My daughter told me today that next door was almost like a party – all the kids were playing together and when they got hot, they’d sit in the garage. They’re swapping bikes and scooters and having the best time.

    Thank goodness… I am so delighted to know that people noticed my kids outside and started letting their kids have some freedom too. Before – you’d think this place was void of children. It’s so refreshing.

    Just thought I’d share. It’s becoming a blissful world in my neck of the woods. 🙂

  10. Amanda, good for you. Your neice needs a “safe” place to grow and you are providing it, not her parents from your description. I do disagree with the advise to encourage her to lie to her parents about your house rules/activities. In my experience encouraging kids to keep secrets and lie to their parents, even incompetent ones, can cause confusion if a vulnerable child (and your neice may well be one) ever does run into an unsafe family memeber or one of the rare predetors who encourage such behaviors in order to isolate victims from seeking support from their parents.

    Secondly, most healthy children get anxious when encouraged to keep such secrets and then spill the beans anyway and feel really bad about themselves. Additionally this could not only embarass you but result in the parents not trusting you and perhaps withholding your neice, who really needs you.

    Better to be straight with her parents about your house rules if the subject comes up (my style would be to bring it up myself) or at least leave your neice to decide what she wants to share with them without any prompting from you. If things then do blow up over this issue (I suspect they will someday) you will be on higher ground with less damage to the trust between you and her parents. Better to argue cleanly about rules than trying to repair broken trust.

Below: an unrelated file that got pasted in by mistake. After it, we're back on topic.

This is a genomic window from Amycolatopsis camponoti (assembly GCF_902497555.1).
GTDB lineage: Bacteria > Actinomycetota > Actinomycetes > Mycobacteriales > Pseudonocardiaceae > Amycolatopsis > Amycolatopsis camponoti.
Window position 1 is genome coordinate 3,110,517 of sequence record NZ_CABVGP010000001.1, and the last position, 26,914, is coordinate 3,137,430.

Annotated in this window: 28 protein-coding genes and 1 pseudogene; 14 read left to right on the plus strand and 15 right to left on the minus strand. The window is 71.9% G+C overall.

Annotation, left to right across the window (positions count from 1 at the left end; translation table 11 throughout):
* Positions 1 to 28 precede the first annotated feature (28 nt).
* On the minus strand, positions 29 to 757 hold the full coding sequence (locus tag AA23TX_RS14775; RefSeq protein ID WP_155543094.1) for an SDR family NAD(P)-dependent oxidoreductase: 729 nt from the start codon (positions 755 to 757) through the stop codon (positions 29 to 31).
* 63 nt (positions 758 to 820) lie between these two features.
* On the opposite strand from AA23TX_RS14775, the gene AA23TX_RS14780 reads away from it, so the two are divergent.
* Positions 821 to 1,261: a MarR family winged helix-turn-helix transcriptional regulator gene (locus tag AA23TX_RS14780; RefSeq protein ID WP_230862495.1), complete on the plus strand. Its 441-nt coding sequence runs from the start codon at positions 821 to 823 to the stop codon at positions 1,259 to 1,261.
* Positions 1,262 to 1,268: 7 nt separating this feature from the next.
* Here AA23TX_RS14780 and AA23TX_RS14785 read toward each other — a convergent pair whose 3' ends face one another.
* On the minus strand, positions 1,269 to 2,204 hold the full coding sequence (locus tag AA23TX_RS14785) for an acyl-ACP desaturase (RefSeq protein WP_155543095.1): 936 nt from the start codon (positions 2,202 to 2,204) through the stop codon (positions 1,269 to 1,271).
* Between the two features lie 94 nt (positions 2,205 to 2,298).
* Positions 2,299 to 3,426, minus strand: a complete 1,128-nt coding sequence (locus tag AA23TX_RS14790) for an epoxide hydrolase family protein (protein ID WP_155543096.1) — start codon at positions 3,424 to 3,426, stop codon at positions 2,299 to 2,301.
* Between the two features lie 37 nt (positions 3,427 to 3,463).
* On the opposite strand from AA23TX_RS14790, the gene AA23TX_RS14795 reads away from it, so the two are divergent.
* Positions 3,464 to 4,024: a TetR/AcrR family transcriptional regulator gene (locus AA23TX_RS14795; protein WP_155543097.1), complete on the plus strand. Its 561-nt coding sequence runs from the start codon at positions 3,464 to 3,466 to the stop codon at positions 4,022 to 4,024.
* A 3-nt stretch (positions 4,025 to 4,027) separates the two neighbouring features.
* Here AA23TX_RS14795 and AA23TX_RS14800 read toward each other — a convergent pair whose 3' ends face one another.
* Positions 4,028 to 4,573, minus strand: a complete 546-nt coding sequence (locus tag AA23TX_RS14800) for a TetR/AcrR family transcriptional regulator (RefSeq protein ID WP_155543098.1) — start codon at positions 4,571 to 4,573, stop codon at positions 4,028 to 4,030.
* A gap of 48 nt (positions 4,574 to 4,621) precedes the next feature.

Good luck to you and your neice.

  11. Nicola: Your experience is consistent with the results of Solomon Asch’s famous group-conformity experiments from the 1950s. Asch’s subjects were shown pictures of two lines and asked to judge which was longer. In the first phase of the experiment, all but one of the subjects were told beforehand to falsely identify the shorter line as longer. He found that the “naive” subjects mostly went along with the group and misidentified the line as well. In the second phase, which is what’s relevant here, all but two of the subjects were told to misidentify the line and one was told to correctly identify it. This time, the naive subjects all correctly identified it.

    In short, it takes only one or two people going against the grain to break a group out of a conformity pattern based on false assumptions. I also suspect that in your community, a lot of the other parents were itching to do what you did but couldn’t summon up the courage. You managed to break the ice, so to speak.

    Another real-world confirmation of Asch’s findings occurred in late 2005, when an LA Times reporter began an article with “Iraq’s civil war…” Within a few days, almost all the news outlets were also saying “civil war,” outlets that had previously gone to great lengths to avoid acknowledging this rather obvious fact.

  12. You’re international! You rock!!!🙂

  13. My favourite free-range movie: My Dog Skip. I watched it even before I even heard of the term, and I was like, “That’s what I want for my kids!”